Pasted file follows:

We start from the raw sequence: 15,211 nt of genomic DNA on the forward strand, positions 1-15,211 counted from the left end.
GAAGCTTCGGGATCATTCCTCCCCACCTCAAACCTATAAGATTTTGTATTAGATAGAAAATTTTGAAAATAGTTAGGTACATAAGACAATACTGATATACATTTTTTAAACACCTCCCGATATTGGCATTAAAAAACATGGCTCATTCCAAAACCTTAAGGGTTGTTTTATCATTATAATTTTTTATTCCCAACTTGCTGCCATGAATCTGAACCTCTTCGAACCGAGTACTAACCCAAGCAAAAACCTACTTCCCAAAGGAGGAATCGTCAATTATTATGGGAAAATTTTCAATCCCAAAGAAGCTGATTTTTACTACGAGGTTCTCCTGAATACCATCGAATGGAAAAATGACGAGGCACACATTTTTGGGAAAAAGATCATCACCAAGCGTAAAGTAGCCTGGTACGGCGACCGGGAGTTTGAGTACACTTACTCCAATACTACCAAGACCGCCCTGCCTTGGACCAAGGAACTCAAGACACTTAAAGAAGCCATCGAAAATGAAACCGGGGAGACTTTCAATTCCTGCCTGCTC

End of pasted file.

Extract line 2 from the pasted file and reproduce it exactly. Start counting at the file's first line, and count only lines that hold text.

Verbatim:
GAAGCTTCGGGATCATTCCTCCCCACCTCAAACCTATAAGATTTTGTATTAGATAGAAAATTTTGAAAATAGTTAGGTACATAAGACAATACTGATATACATTTTTTAAACACCTCCCGATATTGGCATTAAAAAACATGGCTCATTCCAAAACCTTAAGGGTTGTTTTATCATTATAATTTTTTATTCCCAACTTGCTGCCATGAATCTGAACCTCTTCGAACCGAGTACTAACCCAAGCAAAAACCTACTTCCCAAAGGAGGAATCGTCAATTATTATGGGAAAATTTTCAATCCCAAAGAAGCTGATTTTTACTACGAGGTTCTCCTGAATACCATCGAATGGAAAAATGACGAGGCACACATTTTTGGGAAAAAGATCATCACCAAGCGTAAAGTAGCCTGGTACGGCGACCGGGAGTTTGAGTACACTTACTCCAATACTACCAAGACCGCCCTGCCTTGGACCAAGGAACTCAAGACACTTAAAGAAGCCATCGAAAATGAAACCGGGGAGACTTTCAATTCCTGCCTGCTC